Threats from Russia, China underscore need to modernize Norad: expert

The increasing national security risks posed by Russia and China underscore the need to upgrade Norad’s North Warning System, a joint United States and Canadian early-warning radar system for the atmospheric air defense of North America. It was upgraded in the 1980s, according to one expert.

The U.S. and Canada have discussed the possibility to modernize Norad. Canada is said to cover 40 per cent of the modernization cost.

Christian Leuprecht, a professor at Royal Military College, considers these modernizations are worth the hefty price tag. In his interview to CTV’s Your Morning he specified: “We live in a much more competitive and contested environment. And so that means that we need as Canadians to take the world for what it is rather than what we would like it to be.”

“It is a place that is highly competitive in all domains – political, economic, military – and so we need to be investing in our defences.”

According to Leuprecht, Norad’s old missile warning systems will face problems related to detecting the hypersonic weapons being developed by Russia and China, as well as their underwater vehicles, as reported by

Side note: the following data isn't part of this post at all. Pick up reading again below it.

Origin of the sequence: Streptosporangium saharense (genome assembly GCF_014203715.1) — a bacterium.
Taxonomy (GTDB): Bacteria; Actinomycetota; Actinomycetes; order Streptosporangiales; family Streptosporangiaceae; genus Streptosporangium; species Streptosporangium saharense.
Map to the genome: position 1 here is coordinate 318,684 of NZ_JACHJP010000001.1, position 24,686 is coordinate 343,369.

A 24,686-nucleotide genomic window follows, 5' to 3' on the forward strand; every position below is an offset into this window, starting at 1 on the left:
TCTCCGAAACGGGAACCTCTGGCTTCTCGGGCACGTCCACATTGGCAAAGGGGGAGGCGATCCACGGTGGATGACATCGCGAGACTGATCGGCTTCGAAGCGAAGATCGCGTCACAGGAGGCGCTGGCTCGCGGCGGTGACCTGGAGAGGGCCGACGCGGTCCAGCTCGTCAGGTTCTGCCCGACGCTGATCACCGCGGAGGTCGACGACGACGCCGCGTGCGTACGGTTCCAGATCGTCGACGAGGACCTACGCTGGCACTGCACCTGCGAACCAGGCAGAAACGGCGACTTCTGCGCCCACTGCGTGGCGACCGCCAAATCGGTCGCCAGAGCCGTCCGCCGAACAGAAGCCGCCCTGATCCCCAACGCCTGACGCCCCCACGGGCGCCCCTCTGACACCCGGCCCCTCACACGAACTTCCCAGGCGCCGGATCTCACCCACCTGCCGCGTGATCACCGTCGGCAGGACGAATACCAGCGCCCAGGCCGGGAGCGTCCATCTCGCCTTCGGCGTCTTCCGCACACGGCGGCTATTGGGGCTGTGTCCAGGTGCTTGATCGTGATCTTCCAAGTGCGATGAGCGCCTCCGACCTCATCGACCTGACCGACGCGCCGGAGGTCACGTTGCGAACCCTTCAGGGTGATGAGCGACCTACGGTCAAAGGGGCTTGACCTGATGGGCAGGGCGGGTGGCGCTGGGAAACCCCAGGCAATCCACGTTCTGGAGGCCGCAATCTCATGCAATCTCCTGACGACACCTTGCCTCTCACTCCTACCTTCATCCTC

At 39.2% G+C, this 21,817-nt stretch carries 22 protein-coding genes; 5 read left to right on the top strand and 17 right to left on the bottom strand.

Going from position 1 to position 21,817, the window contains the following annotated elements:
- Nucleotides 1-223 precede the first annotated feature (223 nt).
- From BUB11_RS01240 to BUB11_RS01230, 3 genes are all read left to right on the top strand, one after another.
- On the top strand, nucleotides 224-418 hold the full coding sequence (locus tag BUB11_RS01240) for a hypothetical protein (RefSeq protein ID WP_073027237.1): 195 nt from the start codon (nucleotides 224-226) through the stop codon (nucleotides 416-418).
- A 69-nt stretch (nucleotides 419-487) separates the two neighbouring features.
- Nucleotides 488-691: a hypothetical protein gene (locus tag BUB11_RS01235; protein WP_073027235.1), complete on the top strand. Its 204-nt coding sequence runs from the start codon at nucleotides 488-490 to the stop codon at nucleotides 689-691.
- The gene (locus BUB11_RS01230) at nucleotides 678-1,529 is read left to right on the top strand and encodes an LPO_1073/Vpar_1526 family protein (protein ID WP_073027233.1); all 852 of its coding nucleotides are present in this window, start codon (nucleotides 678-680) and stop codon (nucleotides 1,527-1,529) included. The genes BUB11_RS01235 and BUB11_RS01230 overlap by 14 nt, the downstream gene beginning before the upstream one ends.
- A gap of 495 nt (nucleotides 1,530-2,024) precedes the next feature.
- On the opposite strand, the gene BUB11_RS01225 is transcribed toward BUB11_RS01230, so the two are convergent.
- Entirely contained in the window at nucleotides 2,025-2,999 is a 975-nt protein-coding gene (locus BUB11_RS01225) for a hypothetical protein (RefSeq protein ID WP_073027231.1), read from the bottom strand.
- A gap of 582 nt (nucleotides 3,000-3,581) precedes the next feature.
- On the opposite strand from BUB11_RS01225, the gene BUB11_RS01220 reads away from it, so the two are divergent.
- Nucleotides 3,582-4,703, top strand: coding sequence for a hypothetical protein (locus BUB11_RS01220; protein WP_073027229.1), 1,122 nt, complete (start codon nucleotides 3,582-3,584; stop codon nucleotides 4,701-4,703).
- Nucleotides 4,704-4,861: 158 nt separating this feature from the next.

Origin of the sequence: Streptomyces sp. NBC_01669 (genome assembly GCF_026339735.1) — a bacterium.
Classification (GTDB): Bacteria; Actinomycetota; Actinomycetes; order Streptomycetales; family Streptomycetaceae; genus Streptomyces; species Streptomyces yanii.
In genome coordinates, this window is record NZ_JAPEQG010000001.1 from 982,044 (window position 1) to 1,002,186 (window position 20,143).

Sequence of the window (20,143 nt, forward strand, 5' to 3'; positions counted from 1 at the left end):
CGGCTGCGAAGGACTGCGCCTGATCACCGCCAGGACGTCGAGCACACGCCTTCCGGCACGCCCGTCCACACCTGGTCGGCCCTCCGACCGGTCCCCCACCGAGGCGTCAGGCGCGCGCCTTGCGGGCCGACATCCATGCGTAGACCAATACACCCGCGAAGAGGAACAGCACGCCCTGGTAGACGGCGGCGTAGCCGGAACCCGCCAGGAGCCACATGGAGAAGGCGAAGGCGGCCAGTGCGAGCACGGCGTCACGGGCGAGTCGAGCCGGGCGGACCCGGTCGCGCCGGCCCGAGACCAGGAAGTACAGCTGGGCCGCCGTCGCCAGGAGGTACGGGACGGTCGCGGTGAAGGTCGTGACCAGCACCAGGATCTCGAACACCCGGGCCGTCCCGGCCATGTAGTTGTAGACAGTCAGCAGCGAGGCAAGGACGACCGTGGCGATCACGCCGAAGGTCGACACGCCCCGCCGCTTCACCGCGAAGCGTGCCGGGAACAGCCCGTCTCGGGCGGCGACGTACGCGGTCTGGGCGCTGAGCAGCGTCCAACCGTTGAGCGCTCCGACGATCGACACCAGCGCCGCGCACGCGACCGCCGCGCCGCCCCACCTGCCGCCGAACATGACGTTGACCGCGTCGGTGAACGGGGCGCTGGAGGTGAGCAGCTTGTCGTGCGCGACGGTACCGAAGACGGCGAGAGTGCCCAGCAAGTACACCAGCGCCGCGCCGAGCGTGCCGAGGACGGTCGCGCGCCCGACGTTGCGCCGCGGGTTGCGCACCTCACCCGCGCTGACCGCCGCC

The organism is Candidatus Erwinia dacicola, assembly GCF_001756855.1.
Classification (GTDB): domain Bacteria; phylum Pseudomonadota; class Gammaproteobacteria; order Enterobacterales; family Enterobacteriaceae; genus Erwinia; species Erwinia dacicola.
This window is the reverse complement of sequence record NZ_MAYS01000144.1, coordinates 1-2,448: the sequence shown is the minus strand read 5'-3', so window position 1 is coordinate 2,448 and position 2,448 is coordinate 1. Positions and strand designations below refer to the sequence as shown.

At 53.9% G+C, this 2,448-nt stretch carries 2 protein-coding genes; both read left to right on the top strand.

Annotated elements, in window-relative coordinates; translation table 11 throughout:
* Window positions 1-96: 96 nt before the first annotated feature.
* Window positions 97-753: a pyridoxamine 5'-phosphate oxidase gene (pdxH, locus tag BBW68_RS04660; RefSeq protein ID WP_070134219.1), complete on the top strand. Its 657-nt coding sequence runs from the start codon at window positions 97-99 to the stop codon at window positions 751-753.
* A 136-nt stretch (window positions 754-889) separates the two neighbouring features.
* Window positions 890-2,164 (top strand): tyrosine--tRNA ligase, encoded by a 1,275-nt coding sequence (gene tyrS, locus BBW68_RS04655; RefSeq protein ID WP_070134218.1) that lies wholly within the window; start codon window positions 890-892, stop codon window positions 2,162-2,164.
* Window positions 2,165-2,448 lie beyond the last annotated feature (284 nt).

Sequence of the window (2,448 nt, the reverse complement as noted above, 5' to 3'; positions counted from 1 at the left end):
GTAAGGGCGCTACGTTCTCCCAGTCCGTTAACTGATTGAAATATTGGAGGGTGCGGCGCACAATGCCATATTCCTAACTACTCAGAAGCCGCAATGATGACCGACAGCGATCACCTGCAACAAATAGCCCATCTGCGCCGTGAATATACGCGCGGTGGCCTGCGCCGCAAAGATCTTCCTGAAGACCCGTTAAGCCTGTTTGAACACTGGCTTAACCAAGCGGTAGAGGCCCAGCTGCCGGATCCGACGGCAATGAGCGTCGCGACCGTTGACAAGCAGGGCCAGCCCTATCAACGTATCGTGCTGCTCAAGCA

“What that means is that your time from launch to impact as well as the speed has changed dramatically. And so, it means that you need to be able to engage much more quickly and might not be able to even detect some of these vehicles,” he said. “Our adversaries are exploiting the loopholes that our system has, in order to advance a much broader geopolitical competitive agenda.”

Norad has traditionally been solely used as a defensive deterrent, but Leuprecht considers it necessary to equip Norad with some offensive capabilities taking into account the new risk posed by hypersonic weapons.

“With these new weapons, you might have to intercept one of these new hypersonic cruise missiles at launch, because that is your only opportunity to intercept,” he stressed.

In the past, the threat came from intercontinental ballistic missiles from the Kola peninsula in Russia’s far north, potentially reaching targets in the United States. But now, according to Leuprecht, the situation has changed and focus has shifted to targets in Canada.

“You can hit a component in Canada and have a dramatic impact on the entire North American continent, and the entire North American system and how it functions,” he said.

The other factor is that in the past, the Arctic was only seen as a flyover zone for these weapons. Now, defence of sovereignty in the Arctic itself is becoming more important as Russia and China’s ambitions in the Arctic continue to grow.

“It’s also about for being able to protect our soveignty and being able to protect the Arctic at large,”Leuprecht said.

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